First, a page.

My analysis looked at social/ political constructions of the central player in the democratic project. The idea of citizenship in liberal political theory, conceived of in gender-neutral terms, is considered problematic, and the modern ideal of universal equality, and its paradoxical r ole in the ‘ emancipation ’ of women, is conjectored as a merely rhetorical category. Alongside these considerations constructions of the female learner within MiNZC were scrutinised. Looking through description and precedent the analysis revealed those dis c ourses operating as instruments and effects in the centralisation or marginalisation of girls from the mathematical community.  The intent was not to censor the usage of these terms but to subject them to critical reinscription and redeployment to generat e a different analysis in the consideration of who qualifies as a subject in mathematics in New Zealand schools.

Analysing the discourse of some sections and paragraphs of MiNZC has provided a view of the constructed version of the student as a gendered le arner. The discourses of rational logic, of a revised pedagogical interaction, and of difference working for girls ’ inclusion, work through the text and each of these produces particular forms of organisation and forms of sociality.  Within each of these d iscourses the female learner is centrally and strategically implicated and it is through the endorsement of these particular constructions of gender that the girl learns, together with other discursive practices in operation within her world, how to recog n ise, represent, and ‘ be ’ a girl in school mathematics.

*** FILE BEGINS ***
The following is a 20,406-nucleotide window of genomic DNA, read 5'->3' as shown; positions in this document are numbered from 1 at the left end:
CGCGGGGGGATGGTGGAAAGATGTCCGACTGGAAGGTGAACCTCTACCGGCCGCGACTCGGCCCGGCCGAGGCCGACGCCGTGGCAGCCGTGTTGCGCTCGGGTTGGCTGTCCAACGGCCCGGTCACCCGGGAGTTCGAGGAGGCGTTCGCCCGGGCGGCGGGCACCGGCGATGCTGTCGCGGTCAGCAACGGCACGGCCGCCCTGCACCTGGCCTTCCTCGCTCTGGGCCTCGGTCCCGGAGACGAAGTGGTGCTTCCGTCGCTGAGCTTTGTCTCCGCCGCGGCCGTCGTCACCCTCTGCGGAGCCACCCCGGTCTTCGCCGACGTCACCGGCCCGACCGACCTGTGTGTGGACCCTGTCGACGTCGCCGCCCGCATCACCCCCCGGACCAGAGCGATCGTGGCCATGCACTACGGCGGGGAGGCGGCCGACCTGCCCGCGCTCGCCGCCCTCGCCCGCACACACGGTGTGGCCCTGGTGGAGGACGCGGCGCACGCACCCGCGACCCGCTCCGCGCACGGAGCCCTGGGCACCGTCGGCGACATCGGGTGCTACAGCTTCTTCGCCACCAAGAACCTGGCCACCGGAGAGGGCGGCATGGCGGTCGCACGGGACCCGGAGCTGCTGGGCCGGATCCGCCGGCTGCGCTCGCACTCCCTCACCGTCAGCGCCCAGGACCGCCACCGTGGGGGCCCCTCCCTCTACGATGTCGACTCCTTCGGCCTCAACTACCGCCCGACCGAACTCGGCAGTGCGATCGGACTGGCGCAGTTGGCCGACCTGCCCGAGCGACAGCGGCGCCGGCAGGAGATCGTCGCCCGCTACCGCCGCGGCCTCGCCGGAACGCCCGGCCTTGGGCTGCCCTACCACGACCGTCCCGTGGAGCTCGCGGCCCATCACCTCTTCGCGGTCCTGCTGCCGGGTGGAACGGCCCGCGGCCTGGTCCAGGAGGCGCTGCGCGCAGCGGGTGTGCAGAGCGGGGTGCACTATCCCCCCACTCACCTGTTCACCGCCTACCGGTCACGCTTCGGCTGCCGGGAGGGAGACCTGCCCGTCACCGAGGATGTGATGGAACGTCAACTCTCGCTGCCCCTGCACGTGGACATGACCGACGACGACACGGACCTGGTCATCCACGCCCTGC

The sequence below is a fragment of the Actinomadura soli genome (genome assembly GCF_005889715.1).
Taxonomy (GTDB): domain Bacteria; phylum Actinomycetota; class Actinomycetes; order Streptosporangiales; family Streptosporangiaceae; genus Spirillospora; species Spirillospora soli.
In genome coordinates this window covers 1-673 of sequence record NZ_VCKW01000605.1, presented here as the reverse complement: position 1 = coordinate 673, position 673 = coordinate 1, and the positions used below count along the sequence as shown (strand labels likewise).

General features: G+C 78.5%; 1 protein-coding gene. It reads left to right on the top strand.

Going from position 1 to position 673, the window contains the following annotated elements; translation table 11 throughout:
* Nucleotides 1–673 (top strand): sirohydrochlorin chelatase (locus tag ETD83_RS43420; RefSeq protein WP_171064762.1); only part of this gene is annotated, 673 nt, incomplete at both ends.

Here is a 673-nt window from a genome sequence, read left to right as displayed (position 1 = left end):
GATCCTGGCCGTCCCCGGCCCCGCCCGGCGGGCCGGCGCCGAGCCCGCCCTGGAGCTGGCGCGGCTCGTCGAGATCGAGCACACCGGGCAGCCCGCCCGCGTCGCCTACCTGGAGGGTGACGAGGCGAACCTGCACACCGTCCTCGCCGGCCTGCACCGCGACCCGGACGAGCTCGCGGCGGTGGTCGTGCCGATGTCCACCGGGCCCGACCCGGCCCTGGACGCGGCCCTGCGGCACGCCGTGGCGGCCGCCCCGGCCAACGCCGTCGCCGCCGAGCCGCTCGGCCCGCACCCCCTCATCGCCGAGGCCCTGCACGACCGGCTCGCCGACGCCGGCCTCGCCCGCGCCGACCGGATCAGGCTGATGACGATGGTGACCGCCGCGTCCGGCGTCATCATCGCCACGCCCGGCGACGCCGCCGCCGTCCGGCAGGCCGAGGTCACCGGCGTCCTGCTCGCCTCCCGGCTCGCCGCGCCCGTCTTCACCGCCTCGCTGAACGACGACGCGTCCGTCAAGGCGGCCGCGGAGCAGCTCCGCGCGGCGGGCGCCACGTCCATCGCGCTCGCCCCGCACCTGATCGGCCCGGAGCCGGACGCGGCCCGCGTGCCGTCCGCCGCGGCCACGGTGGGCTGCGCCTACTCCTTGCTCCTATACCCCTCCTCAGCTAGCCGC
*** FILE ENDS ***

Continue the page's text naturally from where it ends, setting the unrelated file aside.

What this analysis has revealed is that MiNZC is part of the modern technologies for the systematic ‘ democratic ’ governance of people and hence it has political knowledge effects.  These effects range from pedagogical apparatuses of observation and regulation, to the mapping of learners onto a scale of classification, to the gatekeeping of meritorial rewards or impediments for gendered learners. The place of the disciplining power of the official poli c y document, in understanding knowledges of the mind of girls, then becomes very important to our understanding of girls and school mathematics. When viewed in this way, MiNZC becomes not only an analyst but also a powerful producer of political knowledge.